Long-term care workforce shortages exist in in all states, exacerbated by an increasingly older U.S. population with complex care needs and high turnover rates that have not recovered since the COVID-19 pandemic. Within this space, nursing facilities are facing unique pressure through proposed federal rules that may increase demand for long-term care professionals.
Since 1996, research has identified nursing staffing levels as a critical factor in quality of care in nursing facilities. A 2001 study by the Centers for Medicare & Medicaid Services (CMS) recommended a total of 4.1 hours of nursing care per resident per day (HPRD), including:
- 0.75 hours provided by a registered nurse (RN).
- 0.55 hours provided by a licensed professional nurse (LPN) or licensed vocational nurse (LVN).
- 2.8 - 3.0 hours provided by a certified nursing assistant (CNA).
The federal government historically has not set HPRD or staffing ratio requirements. States may set minimum staffing requirements, and most fall short of recommended staffing levels.
Proposed Federal Staffing Requirements
Federal law currently requires nursing homes that receive reimbursement from Medicaid or Medicare to provide 24-hour licensed nursing services, which are “sufficient to meet the nursing needs of [their residents].”
In September 2023, CMS issued a proposed rule that would establish the first minimum staffing levels for nursing facilities. The rule would require 24/7 RN staffing and set HPRD requirements for RNs and CNAs, but does not include requirements for LPNs or LVNs. All facilities would have to complete an individual needs assessment within 60 days following publication of the final rule. Urban and suburban facilities would have three years following publication to implement staffing requirements; rural facilities would have up to five years. The proposed rule would permit a hardship exemption if a facility can document the unavailability of a local nursing workforce and good faith efforts to hire and retain staff.
According to KFF, over 80% of nursing facilities would need to hire nursing staff to meet the required number of hours for registered nurses and nurse aides if the rule were to pass. In more than half of states, less than one-quarter of nursing facilities would meet the proposed staffing requirements.
Existing State Staffing Requirements
In addition to federal requirements, states may set additional nursing facility requirements through “sufficient staffing” standards, staffing ratios or HPRD requirements, as shown in the map below.
State Staffing Requirements for Nursing Facilities
Note: NCSL is in the process of obtaining the statutes from territories and will update when they are available.
States generally include language aligning with federal requirements that an RN must be on-duty for eight consecutive hours per day, seven days per week. States may distinguish staffing ratios or HPRD requirements by shift (Arkansas), level of care (Massachusetts) or the number of residents (Idaho).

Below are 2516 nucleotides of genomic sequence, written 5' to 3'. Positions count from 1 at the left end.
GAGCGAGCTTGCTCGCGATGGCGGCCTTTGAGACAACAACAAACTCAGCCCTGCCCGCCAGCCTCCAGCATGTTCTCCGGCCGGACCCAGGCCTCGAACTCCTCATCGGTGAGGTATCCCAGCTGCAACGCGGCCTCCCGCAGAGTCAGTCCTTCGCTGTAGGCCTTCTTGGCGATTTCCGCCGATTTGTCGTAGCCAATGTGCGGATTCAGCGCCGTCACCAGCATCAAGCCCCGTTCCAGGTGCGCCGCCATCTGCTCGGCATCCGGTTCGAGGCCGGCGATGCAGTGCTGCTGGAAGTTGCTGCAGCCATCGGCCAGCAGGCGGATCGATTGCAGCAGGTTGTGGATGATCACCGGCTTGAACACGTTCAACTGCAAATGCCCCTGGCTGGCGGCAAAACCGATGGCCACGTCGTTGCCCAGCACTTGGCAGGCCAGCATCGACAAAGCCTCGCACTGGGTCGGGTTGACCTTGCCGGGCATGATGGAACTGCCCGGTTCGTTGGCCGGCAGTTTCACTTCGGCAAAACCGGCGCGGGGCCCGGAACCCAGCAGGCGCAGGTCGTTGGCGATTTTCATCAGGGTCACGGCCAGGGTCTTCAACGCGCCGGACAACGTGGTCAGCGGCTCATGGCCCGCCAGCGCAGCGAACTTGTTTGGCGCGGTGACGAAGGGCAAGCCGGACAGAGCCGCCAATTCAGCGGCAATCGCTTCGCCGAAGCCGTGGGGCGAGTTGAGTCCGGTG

At least 16 states include unspecified sufficient staffing requirements, and at least 34 states and the District of Columbia define a staffing ratio or HPRD requirement in statute. Oregon defines minimum staffing ratios for nursing facilities based on day, evening and night shifts, but notes that these “numbers represent a minimum staffing requirement, not sufficient staffing.” States may include direct bedside care provided by the director of nursing or charge nurse in staffing requirements (New Mexico), or they may exclude these positions from staffing ratio and HPRD requirements (Kansas).
State Actions to Bolster the Long-Term Care Workforce
States are turning to recruitment and retention strategies to bolster long-term care staffing in years to come. Understanding the magnitude and unique challenges of the long-term care workforce is often an important step for states. Several have required statewide studies on the topic, including Colorado, Florida, Maryland and Minnesota.
Many states collaborate with local education institutions to establish career pathway programs into and throughout long-term care occupations. Following a study of health professions in 2018, Indiana’s largest community college, Ivy Tech, leveraged data to create a CNA bridge program toward a “Certificate in Pre-Nursing Studies.” This is considered a pathway into the Practical Nursing and Associate of Science in Nursing programs. Washington launched the Long-Term Care Project in July 2022, creating an apprenticeship with local community and technical colleges to provide on-the-job training for CNAs and home care aides to become LPNs.
Direct care jobs tend to pay wages near or below the poverty threshold. Women of color comprise nearly half of the direct care workforce and are more likely than men or white women to rely on some form of public assistance, such as food and nutrition assistance. Higher wages and benefits have been shown to improve recruitment outcomes and retention rates in long-term care settings, and state Medicaid programs have significant leverage as the primary payer for long-term care. At least 19 states are leveraging Medicaid reimbursement to increase provider payment rates and wages in long-term care settings.